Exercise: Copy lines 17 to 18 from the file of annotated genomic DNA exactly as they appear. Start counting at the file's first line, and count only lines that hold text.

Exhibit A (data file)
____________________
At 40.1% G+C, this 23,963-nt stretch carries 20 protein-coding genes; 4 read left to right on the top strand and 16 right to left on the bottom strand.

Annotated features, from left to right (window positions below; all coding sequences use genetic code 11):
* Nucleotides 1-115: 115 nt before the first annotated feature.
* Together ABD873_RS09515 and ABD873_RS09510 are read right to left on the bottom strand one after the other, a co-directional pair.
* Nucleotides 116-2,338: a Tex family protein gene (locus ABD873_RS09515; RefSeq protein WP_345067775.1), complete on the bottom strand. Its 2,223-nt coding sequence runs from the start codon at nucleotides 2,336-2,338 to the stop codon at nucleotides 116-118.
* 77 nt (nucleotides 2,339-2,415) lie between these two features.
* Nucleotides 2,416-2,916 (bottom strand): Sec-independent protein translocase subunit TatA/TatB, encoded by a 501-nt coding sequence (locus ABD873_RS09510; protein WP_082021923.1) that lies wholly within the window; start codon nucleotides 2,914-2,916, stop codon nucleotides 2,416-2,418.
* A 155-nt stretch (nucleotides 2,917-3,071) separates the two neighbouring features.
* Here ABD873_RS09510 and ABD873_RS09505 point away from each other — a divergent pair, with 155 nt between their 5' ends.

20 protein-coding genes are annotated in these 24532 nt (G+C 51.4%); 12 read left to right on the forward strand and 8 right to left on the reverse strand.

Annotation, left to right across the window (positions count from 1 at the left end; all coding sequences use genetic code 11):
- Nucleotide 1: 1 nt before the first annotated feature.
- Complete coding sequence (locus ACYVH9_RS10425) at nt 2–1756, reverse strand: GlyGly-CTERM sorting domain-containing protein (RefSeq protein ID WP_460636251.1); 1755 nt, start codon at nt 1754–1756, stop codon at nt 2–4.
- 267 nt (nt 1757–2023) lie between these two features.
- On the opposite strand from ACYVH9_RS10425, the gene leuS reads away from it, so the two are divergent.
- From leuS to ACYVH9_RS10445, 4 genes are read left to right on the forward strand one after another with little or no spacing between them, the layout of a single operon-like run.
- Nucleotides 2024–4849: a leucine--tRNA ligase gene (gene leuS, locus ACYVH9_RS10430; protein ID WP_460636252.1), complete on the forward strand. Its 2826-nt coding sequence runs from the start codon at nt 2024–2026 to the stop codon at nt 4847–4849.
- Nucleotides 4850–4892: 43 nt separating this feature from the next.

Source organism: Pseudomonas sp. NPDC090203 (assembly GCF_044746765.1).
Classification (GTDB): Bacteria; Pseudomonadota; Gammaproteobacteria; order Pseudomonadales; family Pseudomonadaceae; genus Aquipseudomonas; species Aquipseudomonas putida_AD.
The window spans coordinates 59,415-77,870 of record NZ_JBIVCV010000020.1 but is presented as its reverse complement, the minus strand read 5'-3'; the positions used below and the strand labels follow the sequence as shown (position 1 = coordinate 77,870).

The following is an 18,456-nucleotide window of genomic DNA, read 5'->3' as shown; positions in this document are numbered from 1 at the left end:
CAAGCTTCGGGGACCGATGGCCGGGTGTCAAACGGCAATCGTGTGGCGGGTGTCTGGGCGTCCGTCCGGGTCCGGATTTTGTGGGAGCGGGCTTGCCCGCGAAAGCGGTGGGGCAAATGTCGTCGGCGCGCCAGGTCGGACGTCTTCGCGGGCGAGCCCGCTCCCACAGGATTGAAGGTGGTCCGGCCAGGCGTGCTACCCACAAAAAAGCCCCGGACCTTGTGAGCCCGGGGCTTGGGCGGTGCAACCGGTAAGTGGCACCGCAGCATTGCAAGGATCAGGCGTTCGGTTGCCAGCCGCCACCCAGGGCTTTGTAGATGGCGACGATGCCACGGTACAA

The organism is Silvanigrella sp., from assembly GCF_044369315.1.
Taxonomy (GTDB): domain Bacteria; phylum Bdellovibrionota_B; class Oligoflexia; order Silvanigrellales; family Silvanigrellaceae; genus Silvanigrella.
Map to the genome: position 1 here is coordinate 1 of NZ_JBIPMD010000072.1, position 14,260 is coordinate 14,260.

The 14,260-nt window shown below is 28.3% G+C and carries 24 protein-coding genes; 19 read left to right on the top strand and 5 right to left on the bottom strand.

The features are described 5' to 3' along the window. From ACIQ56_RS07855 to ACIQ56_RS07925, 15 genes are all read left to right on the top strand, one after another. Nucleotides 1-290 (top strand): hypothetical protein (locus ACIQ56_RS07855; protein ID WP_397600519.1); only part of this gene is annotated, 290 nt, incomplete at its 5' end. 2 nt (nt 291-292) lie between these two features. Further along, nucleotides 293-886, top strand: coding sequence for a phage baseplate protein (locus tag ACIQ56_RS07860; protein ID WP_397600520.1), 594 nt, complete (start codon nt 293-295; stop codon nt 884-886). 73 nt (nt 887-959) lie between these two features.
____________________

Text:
- Nucleotides 2024–4849: a leucine--tRNA ligase gene (gene leuS, locus ACYVH9_RS10430; protein ID WP_460636252.1), complete on the forward strand. Its 2826-nt coding sequence runs from the start codon at nt 2024–2026 to the stop codon at nt 4847–4849.
- Nucleotides 4850–4892: 43 nt separating this feature from the next.